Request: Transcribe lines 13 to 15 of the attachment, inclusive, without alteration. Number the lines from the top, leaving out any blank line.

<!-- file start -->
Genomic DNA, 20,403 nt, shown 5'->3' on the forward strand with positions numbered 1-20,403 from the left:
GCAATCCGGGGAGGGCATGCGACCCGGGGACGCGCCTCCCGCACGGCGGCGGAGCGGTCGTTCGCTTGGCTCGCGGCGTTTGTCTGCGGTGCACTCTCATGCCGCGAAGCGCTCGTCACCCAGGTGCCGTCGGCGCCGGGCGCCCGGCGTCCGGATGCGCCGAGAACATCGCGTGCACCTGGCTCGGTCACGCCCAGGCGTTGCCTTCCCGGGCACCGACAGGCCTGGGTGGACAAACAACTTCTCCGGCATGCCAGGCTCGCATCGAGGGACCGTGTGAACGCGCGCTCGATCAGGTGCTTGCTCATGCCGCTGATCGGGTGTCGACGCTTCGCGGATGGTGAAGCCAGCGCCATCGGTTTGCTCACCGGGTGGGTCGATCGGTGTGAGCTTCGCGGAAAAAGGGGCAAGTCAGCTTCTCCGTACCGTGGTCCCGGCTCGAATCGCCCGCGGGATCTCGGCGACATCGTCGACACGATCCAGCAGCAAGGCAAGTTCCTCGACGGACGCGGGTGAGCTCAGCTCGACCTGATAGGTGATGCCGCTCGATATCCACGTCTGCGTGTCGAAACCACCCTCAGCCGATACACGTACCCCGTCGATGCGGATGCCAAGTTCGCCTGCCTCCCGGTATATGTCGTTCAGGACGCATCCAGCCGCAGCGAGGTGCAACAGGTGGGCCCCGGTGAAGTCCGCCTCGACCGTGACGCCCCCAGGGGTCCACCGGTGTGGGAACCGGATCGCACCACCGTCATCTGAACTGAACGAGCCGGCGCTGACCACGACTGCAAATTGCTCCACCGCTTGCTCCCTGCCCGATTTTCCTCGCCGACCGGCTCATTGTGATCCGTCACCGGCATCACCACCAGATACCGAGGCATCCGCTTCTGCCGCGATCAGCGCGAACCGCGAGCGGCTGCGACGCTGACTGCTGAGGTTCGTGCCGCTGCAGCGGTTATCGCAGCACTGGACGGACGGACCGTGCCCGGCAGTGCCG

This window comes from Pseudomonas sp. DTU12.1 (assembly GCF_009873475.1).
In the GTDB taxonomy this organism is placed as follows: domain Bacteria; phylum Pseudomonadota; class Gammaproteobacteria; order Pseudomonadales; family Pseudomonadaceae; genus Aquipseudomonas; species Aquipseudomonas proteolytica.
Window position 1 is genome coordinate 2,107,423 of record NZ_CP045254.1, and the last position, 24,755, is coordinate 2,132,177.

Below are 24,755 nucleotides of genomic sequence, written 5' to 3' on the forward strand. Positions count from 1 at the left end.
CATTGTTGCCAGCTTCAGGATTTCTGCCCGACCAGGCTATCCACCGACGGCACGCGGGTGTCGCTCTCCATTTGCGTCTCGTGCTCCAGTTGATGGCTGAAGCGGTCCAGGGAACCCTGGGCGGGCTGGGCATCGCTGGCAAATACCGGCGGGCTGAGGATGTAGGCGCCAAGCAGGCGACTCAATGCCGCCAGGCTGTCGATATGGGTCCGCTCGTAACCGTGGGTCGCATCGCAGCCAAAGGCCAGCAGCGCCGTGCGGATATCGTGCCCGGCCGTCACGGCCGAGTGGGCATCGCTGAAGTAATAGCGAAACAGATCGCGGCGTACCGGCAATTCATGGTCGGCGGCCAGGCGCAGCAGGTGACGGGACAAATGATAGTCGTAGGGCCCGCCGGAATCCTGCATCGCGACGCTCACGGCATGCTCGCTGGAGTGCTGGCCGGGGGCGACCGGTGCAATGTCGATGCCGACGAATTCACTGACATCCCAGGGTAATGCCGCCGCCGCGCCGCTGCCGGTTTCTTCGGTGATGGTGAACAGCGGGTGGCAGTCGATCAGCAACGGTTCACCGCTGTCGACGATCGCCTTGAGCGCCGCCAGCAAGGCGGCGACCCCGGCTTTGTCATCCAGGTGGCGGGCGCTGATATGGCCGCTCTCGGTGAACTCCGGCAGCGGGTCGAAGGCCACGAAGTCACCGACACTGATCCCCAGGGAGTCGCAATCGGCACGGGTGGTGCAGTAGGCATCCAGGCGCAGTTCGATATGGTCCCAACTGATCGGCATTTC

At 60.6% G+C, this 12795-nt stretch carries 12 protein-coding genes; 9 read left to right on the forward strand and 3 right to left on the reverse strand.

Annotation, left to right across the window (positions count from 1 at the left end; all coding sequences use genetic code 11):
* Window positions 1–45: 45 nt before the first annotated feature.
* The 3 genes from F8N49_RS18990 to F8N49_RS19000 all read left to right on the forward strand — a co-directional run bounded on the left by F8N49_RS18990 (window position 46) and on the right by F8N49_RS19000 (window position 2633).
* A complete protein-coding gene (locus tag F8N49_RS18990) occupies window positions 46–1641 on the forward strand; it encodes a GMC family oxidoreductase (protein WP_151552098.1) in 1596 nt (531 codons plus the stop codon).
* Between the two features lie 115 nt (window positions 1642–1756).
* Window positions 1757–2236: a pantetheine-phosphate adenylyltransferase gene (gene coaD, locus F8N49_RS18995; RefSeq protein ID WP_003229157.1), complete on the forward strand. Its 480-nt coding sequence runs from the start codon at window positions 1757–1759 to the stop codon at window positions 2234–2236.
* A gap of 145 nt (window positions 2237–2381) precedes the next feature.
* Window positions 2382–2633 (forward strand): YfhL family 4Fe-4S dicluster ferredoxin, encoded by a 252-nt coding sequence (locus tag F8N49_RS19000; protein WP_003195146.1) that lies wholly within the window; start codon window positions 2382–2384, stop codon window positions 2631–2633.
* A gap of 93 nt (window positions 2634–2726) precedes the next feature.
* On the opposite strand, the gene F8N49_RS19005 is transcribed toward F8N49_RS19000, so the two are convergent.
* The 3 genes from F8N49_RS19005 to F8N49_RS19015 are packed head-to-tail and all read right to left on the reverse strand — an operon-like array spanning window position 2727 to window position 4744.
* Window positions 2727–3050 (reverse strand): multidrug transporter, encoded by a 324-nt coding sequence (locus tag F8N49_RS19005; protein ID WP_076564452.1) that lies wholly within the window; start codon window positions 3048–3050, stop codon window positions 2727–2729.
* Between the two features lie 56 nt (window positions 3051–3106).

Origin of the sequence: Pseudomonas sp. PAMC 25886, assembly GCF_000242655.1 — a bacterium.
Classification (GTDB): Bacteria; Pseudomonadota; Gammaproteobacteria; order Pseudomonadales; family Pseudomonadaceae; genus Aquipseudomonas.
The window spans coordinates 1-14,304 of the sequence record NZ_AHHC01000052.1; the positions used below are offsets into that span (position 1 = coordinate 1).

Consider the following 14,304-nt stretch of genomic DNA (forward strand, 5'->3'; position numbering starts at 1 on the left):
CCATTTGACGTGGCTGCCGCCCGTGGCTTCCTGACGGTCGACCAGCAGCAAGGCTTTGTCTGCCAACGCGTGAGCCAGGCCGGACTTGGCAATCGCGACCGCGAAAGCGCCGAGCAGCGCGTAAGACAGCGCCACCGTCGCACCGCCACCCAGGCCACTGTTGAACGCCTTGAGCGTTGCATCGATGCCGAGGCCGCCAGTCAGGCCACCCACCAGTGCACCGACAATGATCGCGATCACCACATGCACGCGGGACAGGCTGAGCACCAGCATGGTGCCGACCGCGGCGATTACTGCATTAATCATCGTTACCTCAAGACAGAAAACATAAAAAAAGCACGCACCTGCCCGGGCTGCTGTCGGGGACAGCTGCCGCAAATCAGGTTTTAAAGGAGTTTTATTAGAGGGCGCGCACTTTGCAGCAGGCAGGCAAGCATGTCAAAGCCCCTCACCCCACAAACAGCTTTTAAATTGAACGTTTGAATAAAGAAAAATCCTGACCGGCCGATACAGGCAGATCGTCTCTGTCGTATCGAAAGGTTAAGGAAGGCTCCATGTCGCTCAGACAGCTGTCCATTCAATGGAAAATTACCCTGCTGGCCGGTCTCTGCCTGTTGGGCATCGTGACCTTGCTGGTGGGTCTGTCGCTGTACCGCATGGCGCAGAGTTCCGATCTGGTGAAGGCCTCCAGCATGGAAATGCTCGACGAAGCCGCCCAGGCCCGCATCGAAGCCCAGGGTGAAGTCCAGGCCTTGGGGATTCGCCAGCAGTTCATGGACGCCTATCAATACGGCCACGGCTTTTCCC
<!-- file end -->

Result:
* Between the two features lie 115 nt (window positions 1642–1756).
* Window positions 1757–2236: a pantetheine-phosphate adenylyltransferase gene (gene coaD, locus F8N49_RS18995; RefSeq protein ID WP_003229157.1), complete on the forward strand. Its 480-nt coding sequence runs from the start codon at window positions 1757–1759 to the stop codon at window positions 2234–2236.
* A gap of 145 nt (window positions 2237–2381) precedes the next feature.